• Find out if any other events are scheduled for the same time as your wedding. We once arrived at a park to find that a childrens’ fair, complete with petting zoo, fire engines and Wiggles tribute concert was booked for the same time as our ceremony! This also applies to events that may close roads before and after your wedding. The last thing you want is for guests to miss out on your CBD ceremony because roads have been closed for the Melbourne Marathon.
  • If you opt for an outdoor ceremony, bear in mind that the weather will play a part in your day. Sunshine’s great but too much of it can lead to squinting and sunburn, which make for um, interesting photos. Look at having a partially shaded ceremony or providing parasols in the case of extreme sun. Wind is another one to be aware of as it’s notorious for stealing sound. Weddings by water, for example, are generally very windy so if you’re having a beachside wedding, consider a slightly sheltered area to stop your voices being carried away.
  • Further to the previous point, have a contingency plan for extreme weather situations. No one likes to imagine that it will rain on their wedding day but it can and it does. Have a back-up plan, whether it’s moving the ceremony or erecting a shelter. It’s far better to have a Plan B in place and decide a day beforehand to use it than to have to stop your ceremony and run for cover as it starts pelting down! Whilst we generally think of contingency plans for rain, it’s also worth considering for intense heat.  No one wants to see the bride and groom faint from sunstroke or for guests to become ill. If you don’t believe me, this article outlines how quickly intense heat can require action.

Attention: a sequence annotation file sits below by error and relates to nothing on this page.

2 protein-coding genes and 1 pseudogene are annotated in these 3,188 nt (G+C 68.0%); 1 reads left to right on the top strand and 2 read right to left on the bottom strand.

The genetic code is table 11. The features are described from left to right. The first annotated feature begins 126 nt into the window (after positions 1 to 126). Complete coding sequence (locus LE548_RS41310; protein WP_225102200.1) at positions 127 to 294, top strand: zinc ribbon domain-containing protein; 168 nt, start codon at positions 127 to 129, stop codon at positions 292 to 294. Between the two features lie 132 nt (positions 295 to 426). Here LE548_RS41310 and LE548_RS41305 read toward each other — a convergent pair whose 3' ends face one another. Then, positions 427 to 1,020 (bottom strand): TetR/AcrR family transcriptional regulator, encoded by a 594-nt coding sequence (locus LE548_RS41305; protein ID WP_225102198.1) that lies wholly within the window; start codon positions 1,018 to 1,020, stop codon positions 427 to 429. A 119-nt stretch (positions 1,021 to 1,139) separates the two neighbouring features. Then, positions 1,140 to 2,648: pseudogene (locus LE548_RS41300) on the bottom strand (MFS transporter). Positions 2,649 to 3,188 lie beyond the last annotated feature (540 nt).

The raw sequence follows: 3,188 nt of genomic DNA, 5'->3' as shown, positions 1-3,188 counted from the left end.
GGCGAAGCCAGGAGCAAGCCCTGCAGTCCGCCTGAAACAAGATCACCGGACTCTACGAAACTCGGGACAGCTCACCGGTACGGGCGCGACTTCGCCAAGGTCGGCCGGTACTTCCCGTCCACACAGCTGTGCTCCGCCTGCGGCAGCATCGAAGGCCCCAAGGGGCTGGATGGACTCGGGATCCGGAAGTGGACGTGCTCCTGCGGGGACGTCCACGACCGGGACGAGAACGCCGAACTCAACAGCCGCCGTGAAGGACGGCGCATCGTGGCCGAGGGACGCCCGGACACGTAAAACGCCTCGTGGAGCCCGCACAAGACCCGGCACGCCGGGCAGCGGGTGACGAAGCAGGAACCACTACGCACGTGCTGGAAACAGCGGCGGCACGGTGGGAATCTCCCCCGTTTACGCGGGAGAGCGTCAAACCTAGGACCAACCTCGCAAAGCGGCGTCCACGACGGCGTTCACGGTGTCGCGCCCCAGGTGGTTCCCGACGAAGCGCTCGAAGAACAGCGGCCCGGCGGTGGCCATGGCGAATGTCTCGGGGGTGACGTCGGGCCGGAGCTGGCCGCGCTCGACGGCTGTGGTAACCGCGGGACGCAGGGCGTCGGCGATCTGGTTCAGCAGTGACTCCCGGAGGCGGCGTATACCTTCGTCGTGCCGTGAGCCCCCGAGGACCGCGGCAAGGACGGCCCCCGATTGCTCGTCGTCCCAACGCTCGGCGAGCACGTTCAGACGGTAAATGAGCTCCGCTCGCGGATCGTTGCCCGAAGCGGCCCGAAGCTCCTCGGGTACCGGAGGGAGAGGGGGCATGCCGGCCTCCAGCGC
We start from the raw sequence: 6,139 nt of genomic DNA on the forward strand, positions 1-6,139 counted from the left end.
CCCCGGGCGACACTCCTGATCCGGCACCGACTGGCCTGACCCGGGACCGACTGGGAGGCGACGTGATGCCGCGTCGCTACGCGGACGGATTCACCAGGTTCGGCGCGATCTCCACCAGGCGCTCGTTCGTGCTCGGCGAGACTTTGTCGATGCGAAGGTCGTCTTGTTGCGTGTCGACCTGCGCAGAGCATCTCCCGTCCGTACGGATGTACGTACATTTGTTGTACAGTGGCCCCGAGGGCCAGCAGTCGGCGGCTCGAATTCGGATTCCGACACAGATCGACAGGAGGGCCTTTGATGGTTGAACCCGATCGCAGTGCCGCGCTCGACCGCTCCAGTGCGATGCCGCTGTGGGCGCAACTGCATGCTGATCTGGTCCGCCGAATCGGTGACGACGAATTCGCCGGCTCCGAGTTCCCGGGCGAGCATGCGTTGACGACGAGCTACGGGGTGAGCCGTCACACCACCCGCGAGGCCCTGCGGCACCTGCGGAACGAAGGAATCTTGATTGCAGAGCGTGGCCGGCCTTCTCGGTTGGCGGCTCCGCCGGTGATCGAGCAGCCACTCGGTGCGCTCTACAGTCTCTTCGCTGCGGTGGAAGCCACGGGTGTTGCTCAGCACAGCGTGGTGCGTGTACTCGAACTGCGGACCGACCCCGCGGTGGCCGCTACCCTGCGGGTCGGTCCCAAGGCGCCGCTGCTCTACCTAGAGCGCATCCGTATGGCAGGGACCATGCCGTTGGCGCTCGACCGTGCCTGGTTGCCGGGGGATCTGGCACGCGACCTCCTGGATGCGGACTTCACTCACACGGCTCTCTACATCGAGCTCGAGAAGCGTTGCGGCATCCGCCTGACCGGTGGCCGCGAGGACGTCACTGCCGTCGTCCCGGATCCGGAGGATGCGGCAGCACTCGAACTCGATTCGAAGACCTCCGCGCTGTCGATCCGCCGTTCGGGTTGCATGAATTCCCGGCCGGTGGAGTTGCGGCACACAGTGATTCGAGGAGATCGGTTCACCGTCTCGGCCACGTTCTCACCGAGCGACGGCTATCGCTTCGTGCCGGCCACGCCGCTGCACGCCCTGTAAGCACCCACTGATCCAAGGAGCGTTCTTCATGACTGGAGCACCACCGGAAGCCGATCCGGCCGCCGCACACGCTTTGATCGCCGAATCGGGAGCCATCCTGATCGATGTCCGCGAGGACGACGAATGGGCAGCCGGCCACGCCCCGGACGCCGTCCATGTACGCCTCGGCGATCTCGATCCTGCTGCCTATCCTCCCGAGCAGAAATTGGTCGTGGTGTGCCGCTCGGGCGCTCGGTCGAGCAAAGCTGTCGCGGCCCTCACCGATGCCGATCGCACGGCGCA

• Is the ceremony venue easily accessible? If you were inspired by the landscape in The Lord of the Rings and fancy a wedding in the middle of an isolated field, ask yourself if everyone you want to attend will be able to get there on foot. Unless Nanna has a scooter with 4WD tyres, you might need to reconsider.
  • Can you get to your reception venue from your ceremony venue easily enough? While you might love the idea of a beachside wedding and a Yarra Valley reception, the travel time involved means a slight delay at any point can really ruin your plans.
  • What facilities are on offer at the venue? It sounds really obvious, but find out well in advance if the things that you assume are part of the package actually are. Is seating provided? Is there parking on-site?  Will bathrooms be available for guests?
  • Some people like to watch. Weddings are an intimate event yet most people can’t resist taking a peek at a ceremony if they happen past one.  Casual bystanders are almost always respectful but if you’re not comfortable with strangers observing this special moment in your life, you may like to choose a more private location.

So go! Get married! (And feel free to call me if you need some help…)